California approved a new law in September to expedite mandatory boat inspections for invasive mussels to prevent their spread to critical waterways and reservoirs. First discovered in 2008, zebra and quagga mussels are now in 43 of California’s water bodies. Colorado passed the Mussel-Free Colorado Act last spring, building on Colorado Parks and Wildlife’s Aquatic Nuisance Species inspection and decontamination program introduced 10 years ago.
The national and global increase in harmful algal blooms (HABs) represents a serious problem for the recreational boating industry and economies that depend on water-based recreation and tourism. In the most extreme case this year, Florida was hit by two types of HABs: Red Tide and blue-green algae.
The toxic Red Tide impacted 125 miles of Florida’s Gulf coastline—causing massive die-offs of fish and marine life and essentially shutting down boating and tourism over July and August. Surveys from Fort Myers (which did not include the largest marinas) reported losses averaging $2.6 million a week for the area’s 376 businesses and $1 million per week in lost salaries.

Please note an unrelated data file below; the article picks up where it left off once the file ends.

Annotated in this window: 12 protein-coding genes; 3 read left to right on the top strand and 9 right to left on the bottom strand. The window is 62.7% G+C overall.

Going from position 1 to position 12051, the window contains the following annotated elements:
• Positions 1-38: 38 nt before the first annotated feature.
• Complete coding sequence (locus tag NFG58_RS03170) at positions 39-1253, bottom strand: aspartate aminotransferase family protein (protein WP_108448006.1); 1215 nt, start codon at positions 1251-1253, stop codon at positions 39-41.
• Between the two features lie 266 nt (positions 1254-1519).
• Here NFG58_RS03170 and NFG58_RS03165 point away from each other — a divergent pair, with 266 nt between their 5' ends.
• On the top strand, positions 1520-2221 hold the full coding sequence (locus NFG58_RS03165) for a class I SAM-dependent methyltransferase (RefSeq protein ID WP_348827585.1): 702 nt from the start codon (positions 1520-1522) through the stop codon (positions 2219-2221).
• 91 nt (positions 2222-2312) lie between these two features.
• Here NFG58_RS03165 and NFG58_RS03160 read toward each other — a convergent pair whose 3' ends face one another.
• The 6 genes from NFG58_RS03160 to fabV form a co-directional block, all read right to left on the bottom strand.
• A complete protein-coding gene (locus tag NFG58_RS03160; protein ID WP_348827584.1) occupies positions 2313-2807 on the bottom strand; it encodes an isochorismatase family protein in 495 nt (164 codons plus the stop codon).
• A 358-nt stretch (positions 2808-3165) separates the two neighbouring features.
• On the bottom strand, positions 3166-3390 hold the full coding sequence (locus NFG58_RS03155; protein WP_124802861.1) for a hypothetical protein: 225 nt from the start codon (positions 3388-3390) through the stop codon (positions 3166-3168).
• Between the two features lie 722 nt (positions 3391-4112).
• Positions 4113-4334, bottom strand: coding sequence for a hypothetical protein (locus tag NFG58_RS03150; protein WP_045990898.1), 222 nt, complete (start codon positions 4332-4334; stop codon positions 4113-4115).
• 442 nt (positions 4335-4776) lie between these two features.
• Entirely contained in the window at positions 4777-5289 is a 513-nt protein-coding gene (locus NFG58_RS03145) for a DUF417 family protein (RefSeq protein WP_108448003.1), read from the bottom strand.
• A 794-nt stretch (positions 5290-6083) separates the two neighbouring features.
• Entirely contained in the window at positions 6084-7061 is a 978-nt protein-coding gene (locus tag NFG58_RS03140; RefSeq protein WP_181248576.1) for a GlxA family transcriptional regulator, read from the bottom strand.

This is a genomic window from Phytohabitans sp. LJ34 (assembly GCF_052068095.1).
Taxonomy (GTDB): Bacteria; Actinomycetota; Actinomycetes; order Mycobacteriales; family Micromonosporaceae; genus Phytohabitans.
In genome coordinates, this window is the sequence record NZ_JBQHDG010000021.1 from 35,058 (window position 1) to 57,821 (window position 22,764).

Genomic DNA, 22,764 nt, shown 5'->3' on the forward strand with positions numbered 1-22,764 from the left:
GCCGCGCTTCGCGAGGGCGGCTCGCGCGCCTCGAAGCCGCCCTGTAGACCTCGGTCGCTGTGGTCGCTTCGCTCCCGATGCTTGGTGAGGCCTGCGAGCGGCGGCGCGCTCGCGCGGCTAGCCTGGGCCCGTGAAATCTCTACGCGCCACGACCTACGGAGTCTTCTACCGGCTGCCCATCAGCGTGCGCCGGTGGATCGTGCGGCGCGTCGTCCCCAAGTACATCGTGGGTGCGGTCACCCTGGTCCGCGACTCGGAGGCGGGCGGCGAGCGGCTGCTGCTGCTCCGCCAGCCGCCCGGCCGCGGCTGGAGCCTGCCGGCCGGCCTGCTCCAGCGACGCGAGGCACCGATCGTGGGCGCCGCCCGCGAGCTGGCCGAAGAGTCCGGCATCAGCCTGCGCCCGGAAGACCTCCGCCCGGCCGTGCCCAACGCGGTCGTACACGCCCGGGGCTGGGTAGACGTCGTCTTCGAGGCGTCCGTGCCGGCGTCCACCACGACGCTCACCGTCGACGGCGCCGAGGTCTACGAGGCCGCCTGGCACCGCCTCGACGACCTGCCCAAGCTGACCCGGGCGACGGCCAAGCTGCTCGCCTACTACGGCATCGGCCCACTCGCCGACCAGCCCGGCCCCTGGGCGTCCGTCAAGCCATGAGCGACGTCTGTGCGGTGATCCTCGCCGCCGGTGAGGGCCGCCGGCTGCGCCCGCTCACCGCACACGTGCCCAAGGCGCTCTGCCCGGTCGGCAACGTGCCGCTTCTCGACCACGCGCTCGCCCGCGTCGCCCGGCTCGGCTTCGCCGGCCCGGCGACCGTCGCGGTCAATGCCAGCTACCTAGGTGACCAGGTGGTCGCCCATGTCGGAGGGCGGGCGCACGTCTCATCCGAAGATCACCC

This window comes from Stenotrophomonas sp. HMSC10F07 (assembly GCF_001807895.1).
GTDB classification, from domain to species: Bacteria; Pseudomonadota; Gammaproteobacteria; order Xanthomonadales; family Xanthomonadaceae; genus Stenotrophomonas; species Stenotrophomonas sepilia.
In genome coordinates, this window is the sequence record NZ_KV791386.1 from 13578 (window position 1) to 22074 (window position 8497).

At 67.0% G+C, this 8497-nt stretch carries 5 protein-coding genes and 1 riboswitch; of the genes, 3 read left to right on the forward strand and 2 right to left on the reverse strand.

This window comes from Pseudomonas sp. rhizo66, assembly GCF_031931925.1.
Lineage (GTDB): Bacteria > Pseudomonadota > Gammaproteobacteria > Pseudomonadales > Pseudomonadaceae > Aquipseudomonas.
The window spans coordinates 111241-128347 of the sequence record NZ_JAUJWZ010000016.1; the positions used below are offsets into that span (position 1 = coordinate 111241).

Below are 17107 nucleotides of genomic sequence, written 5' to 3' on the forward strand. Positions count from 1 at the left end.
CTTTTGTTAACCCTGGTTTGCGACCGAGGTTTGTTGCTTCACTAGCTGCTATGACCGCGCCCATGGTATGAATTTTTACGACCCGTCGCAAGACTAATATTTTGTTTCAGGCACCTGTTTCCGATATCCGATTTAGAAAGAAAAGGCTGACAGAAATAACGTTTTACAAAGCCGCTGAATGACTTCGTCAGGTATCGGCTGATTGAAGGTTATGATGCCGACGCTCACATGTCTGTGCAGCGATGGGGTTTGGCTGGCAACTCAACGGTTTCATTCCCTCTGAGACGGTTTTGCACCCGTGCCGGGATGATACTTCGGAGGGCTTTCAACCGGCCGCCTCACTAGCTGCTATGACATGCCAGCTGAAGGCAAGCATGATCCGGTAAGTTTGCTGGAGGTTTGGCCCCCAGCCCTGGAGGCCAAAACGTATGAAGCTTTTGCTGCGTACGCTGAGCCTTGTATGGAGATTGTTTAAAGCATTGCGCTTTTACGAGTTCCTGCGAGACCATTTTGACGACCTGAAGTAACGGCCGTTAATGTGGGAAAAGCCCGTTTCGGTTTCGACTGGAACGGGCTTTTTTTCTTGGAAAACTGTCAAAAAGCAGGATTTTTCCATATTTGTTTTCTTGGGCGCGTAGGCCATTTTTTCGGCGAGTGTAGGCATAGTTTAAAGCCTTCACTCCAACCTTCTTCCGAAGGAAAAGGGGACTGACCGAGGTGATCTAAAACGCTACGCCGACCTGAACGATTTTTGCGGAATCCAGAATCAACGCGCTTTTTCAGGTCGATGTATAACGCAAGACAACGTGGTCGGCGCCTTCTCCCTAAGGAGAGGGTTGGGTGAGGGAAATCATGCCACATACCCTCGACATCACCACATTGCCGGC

South Florida is also struggling with blue-green algae blooms in its lakes, canals and rivers. While Red Tide is naturally occurring and difficult to predict or control, blue-green algae is largely caused by human activity and is getting worse due to increasing water temperatures. Lake Okeechobee has been especially hard hit by nitrogen and phosphorous-based fertilizer run-off, a situation compounded by the flooding that followed Hurricane Irma. The impacts on human health and local economies have been so severe that Florida state representatives have called for these HABs to be declared and treated as a natural disaster.
This issue is growing in national scope and impact. Lincoln Marina on Utah’s largest freshwater lake has had to close repeatedly due to HABs. While Lake Erie is particularly vulnerable to HABs, they are occurring more frequently throughout the Great Lakes watershed. In addition to advocating for better water quality policies, marina owners and operators will need to assess their relative vulnerability and plan for the potential disruption of HABs.
Climate Action Planning